Importantly, in both the Old and New Testaments, the Bible says that God is the source of all peace, and the center around which everything and everyone is in harmonious relationship. We read in our passage from Isaiah today that “There is no peace for the wicked.” Peace and harmony do not belong to those who break the relationship between themselves and God by their sins. In the Old Testament, peace and victory were consequences of obedience and faithfulness to God, of right relationship with God—by contrast, war, defeat and humiliation were the consequences of disobedience and of betraying God by our lives, words and deeds, of broken relationship with God. The message of salvation because of Jesus’ life, death and resurrection is the “gospel of peace.”

To help us understand further what peace is, we can first start off by saying what it is not.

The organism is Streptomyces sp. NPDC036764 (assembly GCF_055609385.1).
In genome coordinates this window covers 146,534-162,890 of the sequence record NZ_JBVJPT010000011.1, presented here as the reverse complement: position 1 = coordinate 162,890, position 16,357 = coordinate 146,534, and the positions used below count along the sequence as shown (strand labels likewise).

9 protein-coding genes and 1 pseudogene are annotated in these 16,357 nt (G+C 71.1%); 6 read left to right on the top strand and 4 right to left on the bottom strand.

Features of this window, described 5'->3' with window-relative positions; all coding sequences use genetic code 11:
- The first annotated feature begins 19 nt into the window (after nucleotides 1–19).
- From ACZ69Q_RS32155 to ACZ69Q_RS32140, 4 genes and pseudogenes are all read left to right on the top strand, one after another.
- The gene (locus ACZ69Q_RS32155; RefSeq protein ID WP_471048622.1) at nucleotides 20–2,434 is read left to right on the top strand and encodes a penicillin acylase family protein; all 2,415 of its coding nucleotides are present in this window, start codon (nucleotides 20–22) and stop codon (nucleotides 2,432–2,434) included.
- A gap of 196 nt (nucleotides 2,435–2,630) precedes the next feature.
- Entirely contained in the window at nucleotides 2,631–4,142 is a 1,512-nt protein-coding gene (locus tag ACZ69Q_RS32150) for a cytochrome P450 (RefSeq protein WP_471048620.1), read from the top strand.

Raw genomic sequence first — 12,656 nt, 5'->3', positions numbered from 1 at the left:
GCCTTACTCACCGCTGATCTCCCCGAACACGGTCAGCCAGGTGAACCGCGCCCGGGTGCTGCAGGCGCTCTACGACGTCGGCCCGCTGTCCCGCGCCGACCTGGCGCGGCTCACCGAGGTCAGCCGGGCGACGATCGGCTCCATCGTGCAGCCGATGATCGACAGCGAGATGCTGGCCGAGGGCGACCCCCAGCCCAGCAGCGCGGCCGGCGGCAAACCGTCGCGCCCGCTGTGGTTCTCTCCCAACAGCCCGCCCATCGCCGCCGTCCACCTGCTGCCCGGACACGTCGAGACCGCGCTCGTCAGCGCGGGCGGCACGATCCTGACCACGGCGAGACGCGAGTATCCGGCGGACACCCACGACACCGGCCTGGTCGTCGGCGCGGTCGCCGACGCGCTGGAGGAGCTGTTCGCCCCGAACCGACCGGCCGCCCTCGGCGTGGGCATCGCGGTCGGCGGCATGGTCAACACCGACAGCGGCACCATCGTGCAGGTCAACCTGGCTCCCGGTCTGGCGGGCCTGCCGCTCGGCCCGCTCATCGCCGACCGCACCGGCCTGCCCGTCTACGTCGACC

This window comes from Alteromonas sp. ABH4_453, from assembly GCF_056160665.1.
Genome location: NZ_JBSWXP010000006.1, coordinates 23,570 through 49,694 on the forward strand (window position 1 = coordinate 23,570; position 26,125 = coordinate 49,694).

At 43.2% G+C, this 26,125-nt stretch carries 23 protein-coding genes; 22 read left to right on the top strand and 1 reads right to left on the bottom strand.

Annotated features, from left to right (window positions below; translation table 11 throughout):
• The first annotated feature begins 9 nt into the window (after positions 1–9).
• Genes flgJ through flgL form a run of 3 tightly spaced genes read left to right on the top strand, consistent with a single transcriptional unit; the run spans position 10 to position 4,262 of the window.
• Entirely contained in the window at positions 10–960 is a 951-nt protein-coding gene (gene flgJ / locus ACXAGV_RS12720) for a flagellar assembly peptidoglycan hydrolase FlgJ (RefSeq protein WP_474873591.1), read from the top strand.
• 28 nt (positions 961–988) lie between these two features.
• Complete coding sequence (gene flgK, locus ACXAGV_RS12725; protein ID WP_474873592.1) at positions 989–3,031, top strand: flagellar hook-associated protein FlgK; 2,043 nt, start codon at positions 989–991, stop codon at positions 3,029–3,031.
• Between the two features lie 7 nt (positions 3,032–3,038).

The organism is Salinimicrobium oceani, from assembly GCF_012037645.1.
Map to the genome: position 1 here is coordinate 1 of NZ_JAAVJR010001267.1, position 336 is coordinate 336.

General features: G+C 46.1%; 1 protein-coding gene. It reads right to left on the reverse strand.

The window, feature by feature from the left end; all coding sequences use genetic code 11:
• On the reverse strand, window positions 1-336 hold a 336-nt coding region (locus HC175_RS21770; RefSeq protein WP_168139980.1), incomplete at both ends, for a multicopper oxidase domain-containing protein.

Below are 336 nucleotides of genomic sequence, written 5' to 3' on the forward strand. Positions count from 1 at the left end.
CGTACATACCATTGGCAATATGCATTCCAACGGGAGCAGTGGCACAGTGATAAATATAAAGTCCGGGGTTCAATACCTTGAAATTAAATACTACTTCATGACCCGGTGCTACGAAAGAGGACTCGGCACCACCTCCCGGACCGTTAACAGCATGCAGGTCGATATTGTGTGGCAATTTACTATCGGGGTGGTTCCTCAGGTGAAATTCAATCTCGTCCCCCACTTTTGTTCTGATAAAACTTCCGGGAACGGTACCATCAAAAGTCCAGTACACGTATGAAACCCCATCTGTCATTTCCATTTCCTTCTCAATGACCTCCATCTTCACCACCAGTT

Peace is not escapism. Some people get through life by ‘fleeing the world.’ It is hard to argue against having hobbies and enjoying the small things in life. But for some people, they are completely unaffected by what goes on around them simply because they choose to focus on other things. It may be a video game or fantasy world; it could be the party they’re going to tomorrow or next week; it could be a trip they plan on taking in a month. For these people, they get by life by ‘not getting messy,’ by not involving themselves with other peoples’ concerns. Peace as a fruit of the Spirit isn’t afraid to roll up its sleeves to help someone, nor is it afraid to get its hands dirty.